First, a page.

In order to run growing string calculations, first you need the optimized geometry of the reactant and product. For surface reactions, we need to define the slab and adsorbate species. The atomic simulation environment (ASE) is the tool we are going to use. ASE is implemented in Python and automates the process to some extent (e.g, if you are using VASP as the calculator, it creates all the input files). The following script is the general form of a geometry optimization script.
There are comments added to the code explaining each part. If VASP is used as the calculator (which happens almost always), make sure to run each job in a separate directory. To run an optimization job, copy this script and a queue submission script (example given in general information section) in a directory. There are also a couple of settings needed in your bashrc file (check the general information section).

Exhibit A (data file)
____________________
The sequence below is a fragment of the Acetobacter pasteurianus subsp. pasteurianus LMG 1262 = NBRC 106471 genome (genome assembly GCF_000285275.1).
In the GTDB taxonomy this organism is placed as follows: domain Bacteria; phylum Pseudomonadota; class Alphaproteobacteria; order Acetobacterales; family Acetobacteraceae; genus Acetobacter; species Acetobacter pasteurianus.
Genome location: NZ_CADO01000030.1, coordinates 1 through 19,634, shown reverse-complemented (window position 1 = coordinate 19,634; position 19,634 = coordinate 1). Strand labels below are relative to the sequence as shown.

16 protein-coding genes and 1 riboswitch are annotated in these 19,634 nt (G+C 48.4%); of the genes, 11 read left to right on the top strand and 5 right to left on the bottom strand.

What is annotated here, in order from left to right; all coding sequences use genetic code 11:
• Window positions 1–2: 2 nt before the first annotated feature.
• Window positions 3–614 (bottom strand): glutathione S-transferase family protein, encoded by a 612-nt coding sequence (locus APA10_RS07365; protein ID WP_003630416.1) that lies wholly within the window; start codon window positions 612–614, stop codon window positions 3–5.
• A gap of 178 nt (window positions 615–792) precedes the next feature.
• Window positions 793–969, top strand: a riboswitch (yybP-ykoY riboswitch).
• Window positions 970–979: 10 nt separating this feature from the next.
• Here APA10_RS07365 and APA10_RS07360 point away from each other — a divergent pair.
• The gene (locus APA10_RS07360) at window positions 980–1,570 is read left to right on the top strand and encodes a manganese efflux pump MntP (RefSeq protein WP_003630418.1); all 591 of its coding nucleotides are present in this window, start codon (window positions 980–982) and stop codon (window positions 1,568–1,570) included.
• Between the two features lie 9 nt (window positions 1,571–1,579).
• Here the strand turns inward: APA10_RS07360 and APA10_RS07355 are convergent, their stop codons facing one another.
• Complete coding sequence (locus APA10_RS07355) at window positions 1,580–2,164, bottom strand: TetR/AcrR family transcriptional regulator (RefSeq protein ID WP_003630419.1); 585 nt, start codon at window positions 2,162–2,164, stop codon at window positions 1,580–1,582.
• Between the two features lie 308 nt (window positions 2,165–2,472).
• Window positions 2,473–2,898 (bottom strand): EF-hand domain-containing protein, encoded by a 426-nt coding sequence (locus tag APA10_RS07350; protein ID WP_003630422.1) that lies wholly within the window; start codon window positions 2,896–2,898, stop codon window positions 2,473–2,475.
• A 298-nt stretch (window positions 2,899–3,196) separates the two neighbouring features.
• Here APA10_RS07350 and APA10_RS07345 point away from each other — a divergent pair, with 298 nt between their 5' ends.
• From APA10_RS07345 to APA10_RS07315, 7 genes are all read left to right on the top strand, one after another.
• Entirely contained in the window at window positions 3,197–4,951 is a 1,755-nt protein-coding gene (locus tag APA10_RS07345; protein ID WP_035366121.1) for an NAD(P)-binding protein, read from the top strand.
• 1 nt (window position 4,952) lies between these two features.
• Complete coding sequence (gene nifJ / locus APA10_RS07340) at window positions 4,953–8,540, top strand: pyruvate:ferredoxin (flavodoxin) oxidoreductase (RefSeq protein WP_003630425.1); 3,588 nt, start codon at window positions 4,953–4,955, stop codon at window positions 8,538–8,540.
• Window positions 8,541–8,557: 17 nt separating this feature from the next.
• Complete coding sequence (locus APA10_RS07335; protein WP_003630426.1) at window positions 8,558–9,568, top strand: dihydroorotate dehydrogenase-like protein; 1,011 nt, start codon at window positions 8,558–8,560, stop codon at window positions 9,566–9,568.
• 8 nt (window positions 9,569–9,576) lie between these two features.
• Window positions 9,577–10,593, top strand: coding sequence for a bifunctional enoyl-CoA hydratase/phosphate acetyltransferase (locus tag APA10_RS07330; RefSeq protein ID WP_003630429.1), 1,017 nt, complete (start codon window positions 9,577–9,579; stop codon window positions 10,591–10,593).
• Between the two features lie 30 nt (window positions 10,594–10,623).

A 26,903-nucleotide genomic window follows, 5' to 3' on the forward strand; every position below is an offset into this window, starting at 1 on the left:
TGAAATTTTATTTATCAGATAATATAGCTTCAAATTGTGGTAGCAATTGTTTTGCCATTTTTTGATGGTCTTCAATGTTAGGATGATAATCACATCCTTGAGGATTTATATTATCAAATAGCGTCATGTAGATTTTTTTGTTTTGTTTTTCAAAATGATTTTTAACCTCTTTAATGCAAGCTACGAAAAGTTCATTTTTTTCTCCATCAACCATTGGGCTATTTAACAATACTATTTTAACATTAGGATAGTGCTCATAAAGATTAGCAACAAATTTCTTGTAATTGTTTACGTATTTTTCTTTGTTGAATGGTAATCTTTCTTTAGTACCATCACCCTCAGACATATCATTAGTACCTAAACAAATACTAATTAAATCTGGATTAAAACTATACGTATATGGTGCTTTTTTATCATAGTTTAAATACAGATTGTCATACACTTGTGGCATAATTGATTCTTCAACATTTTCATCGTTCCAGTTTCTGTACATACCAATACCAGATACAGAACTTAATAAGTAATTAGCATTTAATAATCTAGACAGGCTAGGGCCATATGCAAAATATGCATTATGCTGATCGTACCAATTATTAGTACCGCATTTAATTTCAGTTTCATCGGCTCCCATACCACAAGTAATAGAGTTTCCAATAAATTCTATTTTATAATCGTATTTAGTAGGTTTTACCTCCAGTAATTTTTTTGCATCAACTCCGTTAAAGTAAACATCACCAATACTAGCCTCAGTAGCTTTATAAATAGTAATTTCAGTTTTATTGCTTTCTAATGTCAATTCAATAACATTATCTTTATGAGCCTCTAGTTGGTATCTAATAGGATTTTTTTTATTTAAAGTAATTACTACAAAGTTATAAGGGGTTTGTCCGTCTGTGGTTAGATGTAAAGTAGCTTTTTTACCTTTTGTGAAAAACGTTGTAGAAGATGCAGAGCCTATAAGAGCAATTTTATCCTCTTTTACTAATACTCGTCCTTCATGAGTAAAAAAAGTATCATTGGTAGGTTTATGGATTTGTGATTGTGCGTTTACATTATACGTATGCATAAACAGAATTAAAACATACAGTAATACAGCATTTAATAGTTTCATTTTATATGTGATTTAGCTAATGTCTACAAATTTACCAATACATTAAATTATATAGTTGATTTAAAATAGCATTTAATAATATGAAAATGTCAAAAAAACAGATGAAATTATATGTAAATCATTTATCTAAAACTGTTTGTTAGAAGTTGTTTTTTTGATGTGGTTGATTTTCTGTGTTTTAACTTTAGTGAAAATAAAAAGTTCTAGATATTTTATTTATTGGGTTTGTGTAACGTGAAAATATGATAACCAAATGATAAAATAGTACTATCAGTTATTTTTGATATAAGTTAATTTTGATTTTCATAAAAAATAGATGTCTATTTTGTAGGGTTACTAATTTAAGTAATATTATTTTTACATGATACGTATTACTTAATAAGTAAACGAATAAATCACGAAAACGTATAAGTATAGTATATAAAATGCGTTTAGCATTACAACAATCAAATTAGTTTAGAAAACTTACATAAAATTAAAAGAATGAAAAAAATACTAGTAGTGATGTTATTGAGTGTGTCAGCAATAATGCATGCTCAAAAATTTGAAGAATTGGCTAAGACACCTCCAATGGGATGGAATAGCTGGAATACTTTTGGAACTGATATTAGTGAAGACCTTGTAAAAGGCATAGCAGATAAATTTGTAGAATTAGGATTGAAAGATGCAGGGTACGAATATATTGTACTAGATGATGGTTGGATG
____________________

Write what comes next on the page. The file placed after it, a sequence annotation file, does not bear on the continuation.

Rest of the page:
For simple diatomic molecules like CO, the position and bond length of adsorbate (CO) can be defined using the script (like the one below), but there are cases where you have a more complicated adsorbate (like propanoic acid) and you want to adjust the position of the molecule on surface. In this case, use ASE to create the slab and optimize it, then using Avogadro (check the general information section) add molecule to the surface. After this step, surface and adsorbate should be optimized together, so copy (see general information section on how to copy from/to the cluster) the structure created by Avogadro as input.xyz file to the same directory and add the molecule to the surface in the script (lines 18 & 23). The order of atoms in input.xyz file and on the script (line 18) should be conserved. To set up the surface with new coordinates read from input.xyz, the lines 30-32 should be in the script.
More examples of setting up metal and metal oxide surfaces are given in surface set up section.